What exactly are their skill sets?
Dwayne, whose avatar character is Dr. Smolder Bravestone, his skill set is sort of everything. He’s fast. He’s strong. He has incredible jumping strength. He smolders. Kevin Hart is his weapon’s guy. His skill set is he carries the backpack full of weapons, which doesn’t make him happy at all. His weaknesses are strength, speed and cake. Karen Gillan, who plays Ruby Roundhouse… among her skills are tai chi and dance fighting. For Jack Black, it’s a woman, Dr. Shelly Oberon, inhabiting his body. She’s a zoologist and cartographer. It’s sort the classic set of skills that you would have in a mid-’80s jungle adventure video game.
In what ways did the cast influence the script? Did you go back and punch up certain beats once they became attached to the project?
Typically, when Scott and I approach a movie, we write it with someone in mind, to some relatively specific voice. You won’t believe me, but we wrote this for Dwayne Johnson, Kevin Hart and Jack Black. There is always some fine-tuning when they are actually cast, and there was definitely some small degree of latitude for the actors to make it their own by improvisation, or through conversations with director Jake Kasdan, who is himself a tremendously brilliant writer and did a lot of uncredited work with Scott and I, and then on set. So, there was definitely a melding of the actors’ voices with the voices that were initially written into the script, but it didn’t take a lot because they were the ideals that we were writing for in the first place. And, the actors love each other. The chemistry on screen is so great because the chemistry between them is just insane. It’s like three points of an isosceles triangle.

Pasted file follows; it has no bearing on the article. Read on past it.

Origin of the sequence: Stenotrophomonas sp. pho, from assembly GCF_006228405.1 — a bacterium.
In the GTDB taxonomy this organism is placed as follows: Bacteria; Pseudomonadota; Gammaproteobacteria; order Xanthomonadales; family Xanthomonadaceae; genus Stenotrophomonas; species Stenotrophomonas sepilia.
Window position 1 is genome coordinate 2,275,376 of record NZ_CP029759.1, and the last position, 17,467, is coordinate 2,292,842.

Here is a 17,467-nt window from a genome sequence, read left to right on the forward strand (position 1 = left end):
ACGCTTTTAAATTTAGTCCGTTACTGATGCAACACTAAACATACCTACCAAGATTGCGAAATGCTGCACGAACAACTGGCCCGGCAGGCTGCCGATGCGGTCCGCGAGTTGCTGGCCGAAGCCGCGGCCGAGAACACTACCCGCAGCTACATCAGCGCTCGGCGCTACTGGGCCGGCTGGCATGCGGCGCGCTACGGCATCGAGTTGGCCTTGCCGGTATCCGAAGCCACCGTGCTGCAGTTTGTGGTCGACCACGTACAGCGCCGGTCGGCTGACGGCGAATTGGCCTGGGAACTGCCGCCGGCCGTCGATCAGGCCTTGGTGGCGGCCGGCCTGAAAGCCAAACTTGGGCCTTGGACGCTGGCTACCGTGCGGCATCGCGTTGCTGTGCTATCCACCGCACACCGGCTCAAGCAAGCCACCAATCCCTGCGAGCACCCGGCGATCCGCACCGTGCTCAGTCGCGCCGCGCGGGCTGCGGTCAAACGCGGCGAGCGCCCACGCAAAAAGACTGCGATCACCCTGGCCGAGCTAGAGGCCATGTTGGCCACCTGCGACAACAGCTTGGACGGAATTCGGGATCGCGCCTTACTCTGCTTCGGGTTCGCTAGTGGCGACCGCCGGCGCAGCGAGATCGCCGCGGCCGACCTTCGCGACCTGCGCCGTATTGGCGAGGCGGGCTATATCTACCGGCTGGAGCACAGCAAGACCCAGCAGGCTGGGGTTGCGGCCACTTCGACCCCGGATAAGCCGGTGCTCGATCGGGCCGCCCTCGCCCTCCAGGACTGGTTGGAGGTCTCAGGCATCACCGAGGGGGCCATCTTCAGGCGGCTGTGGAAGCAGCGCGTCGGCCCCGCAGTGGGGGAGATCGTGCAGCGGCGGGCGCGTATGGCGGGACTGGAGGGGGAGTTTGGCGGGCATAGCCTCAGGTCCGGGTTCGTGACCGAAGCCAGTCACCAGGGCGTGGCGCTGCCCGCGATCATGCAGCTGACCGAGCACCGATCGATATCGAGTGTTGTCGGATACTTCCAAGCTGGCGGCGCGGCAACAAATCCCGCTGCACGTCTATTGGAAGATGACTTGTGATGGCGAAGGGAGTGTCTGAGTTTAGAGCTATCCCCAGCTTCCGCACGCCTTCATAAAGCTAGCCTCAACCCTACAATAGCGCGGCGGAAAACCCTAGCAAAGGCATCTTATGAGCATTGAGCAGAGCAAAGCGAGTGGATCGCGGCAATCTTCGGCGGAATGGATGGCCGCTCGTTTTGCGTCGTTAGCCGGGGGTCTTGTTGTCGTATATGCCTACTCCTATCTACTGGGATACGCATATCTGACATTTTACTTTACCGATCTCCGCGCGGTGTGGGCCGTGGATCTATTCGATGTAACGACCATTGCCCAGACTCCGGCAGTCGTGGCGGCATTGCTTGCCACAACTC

Jumanji is an action-comedy. How hard was it to balance those two elements?
It all comes out of character. All of the comedy in the movie is organic to who the characters are, so, it wasn’t actually that complicated at all. There are comedic moments in the action. Jake would tell you this. The challenge is really to approach it as an action-comedy, neither as a comedy with action beats nor an action movie with comedy beats. Oddly, the video-game motif lends itself to a really solid foundation by way of movie structure. The characters have limited lives, like they do in video games. Losing those lives — and stakes raising because of that and the idea that if they die in the game, they die in real life — lends itself to movie structure, as do the levels they need to overcome along the way. The comedy is sort of pervasive throughout. We never approached it like, “OK, now it’s a comedy beat. Now, it’s an action beat and then a comedy beat.” They are both intertwined throughout.
What were your thoughts about leaving the door open for further installments?
I think we were conscious about making an ending that wasn’t sequel baiting. At the same time, the characters are so engaging that we would all be excited to do it again. But, we were being very conscious about not ending it on a cliffhanger or baiting a sequel for the audience.
Jumanji: Welcome to the Jungle is in theaters now.